Entrepreneurs in the medical device industry face a shifting regulatory landscape, skeptical investors and a healthcare system resistant to change. But there are ways to get through the gauntlet.
Investors, regulatory experts and CEOs shared their experience and advice last week at the 2022 Medical Device Summit at the University of Washington Bothell campus.
Hanson Gifford, CEO and managing partner at investment firm The Foundry and partner at Lightstone Ventures, said he looks for companies that have a potential big market opportunity and a compelling solution. A niche or incremental product may not cut it, said Gifford in an on-stage interview.
“It has to be a dramatic improvement, because the whole healthcare industry has gotten more and more rigid and fixated on a specific pathway of wringing the costs out of whatever is the best treatment,” said Gifford, who has helped launch more than a dozen medical device startups. “You have to give them real incentive to change.”
Read on for more advice and insights from speakers and panelists at the meeting, sponsored by the trade group Life Science Washington.
Build connections with bigger companies
Traditional investors can overlook medical device startups in favor of tech companies or digital health companies, said Gifford.
“But the one investor that can’t walk away from the medical device field is medical device companies,” said Gifford. “And they have more and more money to work directly with early-stage companies, including very early-stage startups.”
Startups are striking deals with larger companies that keep the door open for a future acquisition by anyone, added Gifford. It’s important to keep talking with potential partners as a product develops, he said.
“Tell them about your product and tell them what you’re going to do in the next six months, and come back six months later,” advises Gifford. “Build that relationship, because the companies are not just buying a widget, they’re buying into a relationship with the entrepreneurs.”
Healthcare collaborators and well-known researchers also can have leverage with potential strategic investors or distribution partners, added Gifford.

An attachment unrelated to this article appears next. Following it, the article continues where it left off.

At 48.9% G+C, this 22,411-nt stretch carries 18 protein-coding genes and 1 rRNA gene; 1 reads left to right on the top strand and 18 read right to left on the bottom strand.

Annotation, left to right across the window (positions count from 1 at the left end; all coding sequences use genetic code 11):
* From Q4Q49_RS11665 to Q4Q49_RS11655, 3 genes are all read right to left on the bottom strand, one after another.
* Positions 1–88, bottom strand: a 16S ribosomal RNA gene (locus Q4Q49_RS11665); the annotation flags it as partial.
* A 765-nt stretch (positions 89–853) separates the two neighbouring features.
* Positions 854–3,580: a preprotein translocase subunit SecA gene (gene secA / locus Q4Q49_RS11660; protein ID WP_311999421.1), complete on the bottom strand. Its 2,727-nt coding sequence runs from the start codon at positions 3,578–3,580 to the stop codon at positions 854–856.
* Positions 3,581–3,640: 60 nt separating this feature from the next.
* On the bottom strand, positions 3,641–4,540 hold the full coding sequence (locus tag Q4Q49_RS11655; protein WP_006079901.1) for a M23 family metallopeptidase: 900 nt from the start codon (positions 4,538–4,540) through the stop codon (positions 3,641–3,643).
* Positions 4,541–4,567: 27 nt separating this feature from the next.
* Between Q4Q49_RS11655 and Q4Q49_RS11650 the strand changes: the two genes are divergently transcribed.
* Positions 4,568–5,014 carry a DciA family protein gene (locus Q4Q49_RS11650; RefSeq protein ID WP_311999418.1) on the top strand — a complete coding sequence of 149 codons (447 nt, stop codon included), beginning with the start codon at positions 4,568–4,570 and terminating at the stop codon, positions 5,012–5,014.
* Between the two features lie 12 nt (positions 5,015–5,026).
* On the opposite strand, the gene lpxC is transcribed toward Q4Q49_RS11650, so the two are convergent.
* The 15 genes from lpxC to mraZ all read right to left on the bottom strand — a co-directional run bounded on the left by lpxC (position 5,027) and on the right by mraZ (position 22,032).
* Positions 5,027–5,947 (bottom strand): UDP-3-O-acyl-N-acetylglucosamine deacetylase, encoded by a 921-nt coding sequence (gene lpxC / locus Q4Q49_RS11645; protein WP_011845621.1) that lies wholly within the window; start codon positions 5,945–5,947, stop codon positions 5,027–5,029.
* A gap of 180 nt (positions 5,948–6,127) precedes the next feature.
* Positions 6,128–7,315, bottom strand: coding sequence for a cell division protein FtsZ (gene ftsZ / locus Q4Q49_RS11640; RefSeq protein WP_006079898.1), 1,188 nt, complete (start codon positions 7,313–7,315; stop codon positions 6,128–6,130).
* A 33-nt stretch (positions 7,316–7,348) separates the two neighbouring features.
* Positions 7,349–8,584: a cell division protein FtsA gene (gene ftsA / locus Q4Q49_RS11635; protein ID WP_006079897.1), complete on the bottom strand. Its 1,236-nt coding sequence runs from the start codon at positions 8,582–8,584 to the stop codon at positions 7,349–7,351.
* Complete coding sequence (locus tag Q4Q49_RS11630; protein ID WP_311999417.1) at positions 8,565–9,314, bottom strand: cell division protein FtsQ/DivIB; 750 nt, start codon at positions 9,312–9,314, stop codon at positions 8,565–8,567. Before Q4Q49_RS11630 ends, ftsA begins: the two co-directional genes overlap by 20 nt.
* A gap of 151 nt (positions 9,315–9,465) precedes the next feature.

Collect the data
The path to selling a startup to a larger company is becoming more arduous, said lawyer Janice Hogan, a regulatory expert and managing partner at Hogan Lovells.
“It used to be the case that if the innovative company got most of the job done through the FDA process, or very close, that was good enough,” said Hogan during a panel discussion on trends in regulation. Now, startups generally need to also collect the data to show that they can get insurance companies and other payers to reimburse for their products.
Setting the stage for reimbursement used to be something the acquirer would take on, said Hogan. “Today that just doesn’t seem to fly anymore. It really diminishes the value of an exit,” she said.
Connect with regulators
The FDA is building up its capabilities to evaluate AI products and will soon issue more guidance documents on software, said Hogan. It may also tighten up its reporting requirements for granting a 510(k) clearance, the regulatory path many devices take to market.
“We’re living in a really exciting time because the agency is very actively changing the way that it’s approaching products that have a digital layer. I can also call it chaotic and challenging,” said Arna Ionescu Stoll, CEO of Seattle startup smartphone-based medical diagnostics startup Wavely Diagnostics, during a panel discussion on AI in medicine. “I think it’s important for companies to be nimble right now.”
Companies need to engage early with the FDA and come to them with a plan, said meeting participants.
“There’s quite a bit of education that needs to be done so that the agency can do its job effectively,” said Gabriel Jones, who was also part of the AI panel and is the CEO of Proprio, a Seattle startup developing an AI computer vision platform to support surgeons.
Build software infrastructure thoughtfully
“Today, every device company should be making a transition to being a digital health company if they’re not already,” said Jones.
Jones said startups should allocate engineers early on to work on back-end data, such as the connections with big cloud providers, “even though it’s painful to take one or three engineers and put them off of the clinical solution.”
The economic downturn means that some former employees of large tech companies may snag jobs at medical device startups. And while many startups can’t offer the same high salaries, they do offer the motivating opportunity to make a difference in healthcare.
Jones advises startups to hire and use their engineering talent thoughtfully. “A few really great machine learning engineers from the right background can make a huge impact,” he said.